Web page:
From Spiking Neurons to Dynamic Perceptrons

  • Francesco Palmieri
  • Antonella Luongo
  • Andrew Moiseff
Conference paper
Part of the Perspectives in Neural Computing book series (PERSPECT.NEURAL)


This paper begins a systematic validation for a simple and reliable artificial neural network model that can be directly related to the main behaviour of biological neural networks. The sigmoid-plus-linear filter appears to be a promising candidate if the sigmoidal function is calculated in reference to the pulse generation refractory effects. We directly compare a classical spiking neuron model with a scheme based on a sigmoidal function plus a linear filter. The filter is computed as the best least squares fit to the output of the spiking model. The results seem to confirm that FIR and IIR neural networks may be able to represent the essence of the signal processing performed by biological neurons.


Firing Rate Sigmoidal Function Linear Filter Biological Neuron Average Firing Rate 
These keywords were added by machine and not by the authors. This process is experimental and the keywords may be updated as the learning algorithm improves.


Unable to display preview. Download preview PDF.

Unable to display preview. Download preview PDF.


  1. [1]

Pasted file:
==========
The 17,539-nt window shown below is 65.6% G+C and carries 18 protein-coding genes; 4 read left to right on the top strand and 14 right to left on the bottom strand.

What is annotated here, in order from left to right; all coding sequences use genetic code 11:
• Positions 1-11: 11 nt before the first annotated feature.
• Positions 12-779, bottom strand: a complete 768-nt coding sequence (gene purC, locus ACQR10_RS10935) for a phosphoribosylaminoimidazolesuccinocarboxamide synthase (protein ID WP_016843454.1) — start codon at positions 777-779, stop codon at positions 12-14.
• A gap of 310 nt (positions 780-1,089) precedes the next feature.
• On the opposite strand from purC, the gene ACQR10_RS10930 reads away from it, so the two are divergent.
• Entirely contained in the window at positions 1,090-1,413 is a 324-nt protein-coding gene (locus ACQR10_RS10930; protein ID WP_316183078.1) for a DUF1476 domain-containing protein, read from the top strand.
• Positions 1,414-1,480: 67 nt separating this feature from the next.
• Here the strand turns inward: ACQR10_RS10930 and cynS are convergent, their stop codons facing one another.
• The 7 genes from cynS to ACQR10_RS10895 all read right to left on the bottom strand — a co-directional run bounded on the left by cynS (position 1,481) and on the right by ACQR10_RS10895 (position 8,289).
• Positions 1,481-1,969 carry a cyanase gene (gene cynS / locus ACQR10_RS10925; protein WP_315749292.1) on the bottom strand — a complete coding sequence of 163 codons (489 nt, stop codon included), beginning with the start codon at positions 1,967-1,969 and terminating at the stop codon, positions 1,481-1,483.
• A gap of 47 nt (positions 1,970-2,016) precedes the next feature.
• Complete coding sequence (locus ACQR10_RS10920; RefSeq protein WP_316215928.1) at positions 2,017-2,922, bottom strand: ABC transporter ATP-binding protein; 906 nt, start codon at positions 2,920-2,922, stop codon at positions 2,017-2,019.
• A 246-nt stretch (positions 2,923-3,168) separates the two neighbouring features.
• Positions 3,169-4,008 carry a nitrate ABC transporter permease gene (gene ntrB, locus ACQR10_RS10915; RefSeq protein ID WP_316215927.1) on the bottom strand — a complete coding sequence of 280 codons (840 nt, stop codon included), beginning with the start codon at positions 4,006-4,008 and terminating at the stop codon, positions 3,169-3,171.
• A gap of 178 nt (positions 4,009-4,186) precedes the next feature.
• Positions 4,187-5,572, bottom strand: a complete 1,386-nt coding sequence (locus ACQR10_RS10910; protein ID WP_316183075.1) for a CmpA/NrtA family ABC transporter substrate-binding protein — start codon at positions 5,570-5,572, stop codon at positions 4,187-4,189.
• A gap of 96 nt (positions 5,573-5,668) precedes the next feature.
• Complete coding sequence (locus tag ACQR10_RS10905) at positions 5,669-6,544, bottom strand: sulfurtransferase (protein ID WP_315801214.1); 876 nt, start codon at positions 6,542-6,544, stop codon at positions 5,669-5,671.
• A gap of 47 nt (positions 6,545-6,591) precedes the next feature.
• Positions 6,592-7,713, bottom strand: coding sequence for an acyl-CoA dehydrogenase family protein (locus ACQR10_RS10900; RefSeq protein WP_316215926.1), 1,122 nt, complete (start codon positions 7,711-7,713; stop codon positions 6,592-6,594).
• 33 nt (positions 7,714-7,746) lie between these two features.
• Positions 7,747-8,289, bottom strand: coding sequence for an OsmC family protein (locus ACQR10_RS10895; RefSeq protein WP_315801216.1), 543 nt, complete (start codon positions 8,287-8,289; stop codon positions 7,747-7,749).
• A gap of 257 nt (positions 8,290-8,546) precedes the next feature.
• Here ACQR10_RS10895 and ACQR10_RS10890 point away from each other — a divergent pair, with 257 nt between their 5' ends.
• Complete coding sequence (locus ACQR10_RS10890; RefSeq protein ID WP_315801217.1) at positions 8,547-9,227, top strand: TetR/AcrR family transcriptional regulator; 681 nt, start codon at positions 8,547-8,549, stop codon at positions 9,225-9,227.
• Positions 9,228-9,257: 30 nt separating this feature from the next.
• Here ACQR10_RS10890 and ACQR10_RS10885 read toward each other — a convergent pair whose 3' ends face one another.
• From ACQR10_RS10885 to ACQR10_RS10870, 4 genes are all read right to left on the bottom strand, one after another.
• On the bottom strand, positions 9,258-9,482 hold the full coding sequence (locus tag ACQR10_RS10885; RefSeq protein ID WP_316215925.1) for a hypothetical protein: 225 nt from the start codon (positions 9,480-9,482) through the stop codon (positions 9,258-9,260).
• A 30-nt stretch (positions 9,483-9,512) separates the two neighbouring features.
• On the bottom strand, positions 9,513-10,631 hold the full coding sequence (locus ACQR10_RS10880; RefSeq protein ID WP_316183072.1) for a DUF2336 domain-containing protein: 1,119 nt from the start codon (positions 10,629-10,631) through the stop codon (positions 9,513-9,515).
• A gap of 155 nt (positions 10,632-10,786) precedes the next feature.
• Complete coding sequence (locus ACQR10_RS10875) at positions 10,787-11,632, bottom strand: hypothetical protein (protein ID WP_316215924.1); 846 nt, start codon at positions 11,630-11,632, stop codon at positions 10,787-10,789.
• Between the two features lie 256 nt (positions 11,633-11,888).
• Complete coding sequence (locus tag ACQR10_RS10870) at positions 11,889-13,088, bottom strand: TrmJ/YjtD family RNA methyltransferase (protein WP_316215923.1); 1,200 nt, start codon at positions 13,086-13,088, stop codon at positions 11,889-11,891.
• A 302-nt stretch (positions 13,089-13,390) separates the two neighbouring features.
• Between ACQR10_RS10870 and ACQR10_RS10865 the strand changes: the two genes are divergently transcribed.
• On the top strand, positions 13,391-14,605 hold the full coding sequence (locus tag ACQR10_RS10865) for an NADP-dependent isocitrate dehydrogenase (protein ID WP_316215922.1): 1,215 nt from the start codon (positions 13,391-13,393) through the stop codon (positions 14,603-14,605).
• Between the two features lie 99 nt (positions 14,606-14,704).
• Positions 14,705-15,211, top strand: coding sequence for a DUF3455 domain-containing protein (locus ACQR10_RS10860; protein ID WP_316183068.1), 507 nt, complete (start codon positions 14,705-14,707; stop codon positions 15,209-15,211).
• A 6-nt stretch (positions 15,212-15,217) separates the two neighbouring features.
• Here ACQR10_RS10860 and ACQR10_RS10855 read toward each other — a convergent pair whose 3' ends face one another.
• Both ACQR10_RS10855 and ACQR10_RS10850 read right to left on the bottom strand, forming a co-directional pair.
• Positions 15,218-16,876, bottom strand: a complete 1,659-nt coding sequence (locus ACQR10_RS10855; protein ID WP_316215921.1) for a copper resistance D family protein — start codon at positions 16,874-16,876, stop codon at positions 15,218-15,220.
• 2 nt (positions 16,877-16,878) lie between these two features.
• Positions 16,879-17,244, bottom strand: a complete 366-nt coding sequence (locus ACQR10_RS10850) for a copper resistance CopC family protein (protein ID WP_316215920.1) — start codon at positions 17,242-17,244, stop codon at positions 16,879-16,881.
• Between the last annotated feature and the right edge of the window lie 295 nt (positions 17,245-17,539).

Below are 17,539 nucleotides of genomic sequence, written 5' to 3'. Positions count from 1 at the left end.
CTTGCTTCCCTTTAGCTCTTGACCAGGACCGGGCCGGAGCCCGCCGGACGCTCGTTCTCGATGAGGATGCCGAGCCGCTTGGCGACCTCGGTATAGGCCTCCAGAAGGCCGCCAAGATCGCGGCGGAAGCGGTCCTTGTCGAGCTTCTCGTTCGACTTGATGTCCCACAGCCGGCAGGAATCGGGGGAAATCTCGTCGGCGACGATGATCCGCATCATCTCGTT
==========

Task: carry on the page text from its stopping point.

A.D. Back and A.C. Tsoi. Fir and iir synapses: a new neural network architecture for time-series modeling. Neural Computation, 3:375–385, 1991.CrossRefGoogle Scholar
  2. [2]
    A.B. Carlson. Communication Systems. Prentice-Hall, 1986. Third Edition.Google Scholar
  3. [3]
    C.E. Carr and M. Konishi. A circuit for the detection of intereaural time differences in the brain stem of the barn owl. J. Neuroscience, 10:3227–3246, 1990.Google Scholar
  4. [4]
    D. Ferster and N. Spruston. Cracking the neuronal code. Science, 270:756–757, November 1995.Google Scholar
  5. [5]
    S. Haykin. Adaptive Filter Theory. Prentice-Hall, New York, 1996. Third Edition.Google Scholar
  6. [6]
    S. Haykin. Neural Networks: A Comprehensive Foundation. Prentice-Hall, New York, 1998. Second Edition.Google Scholar
  7. [7]
    C. Koch and I. Seger. Methods in Neural Modeling. MIT Press, Cambridge, MA, 1989.Google Scholar
  8. [8]
    W. Maas. Networks of spiking neurons: the third generation of neural network models. Neural Networks, 10(9):1659–1671, 1997.CrossRefGoogle Scholar
  9. [9]
    A. Moiseff and M. Konishi. Binaural characteristics of units in the owl’s brainstem auditory pathway: Precursors of restrictive spatial receptive fields. J. Neuroscience, 3:2353–2362, 1983.Google Scholar
  10. [10]
    S.A. Shamma. Spatial and temporal processing in central auditory systems. In C. Koch and I. Seger, editors, Methods in Neural Modeling, pages 247–289. MIT Press, Cambridge, MA, 1989.Google Scholar
  11. [11]
    H.C. Tuckwell. Introduction to Theoretical Neurobiology: Nonlinear and Stochastic Theories, volume 2. 1988.Google Scholar

Copyright information

© Springer-Verlag London Limited 1999

Authors and Affiliations

  • Francesco Palmieri
    • 1
  • Antonella Luongo
    • 1
  • Andrew Moiseff
    • 2
  1. 1.Dipartimento di Ingegneria Elettronica e delle TelecomunicazioniUniversità degli Studi di Napoli Federico IINapoliItaly
  2. 2.Department of Physiology and NeurobiologyThe University of ConnecticutStorrsUSA

Personalised recommendations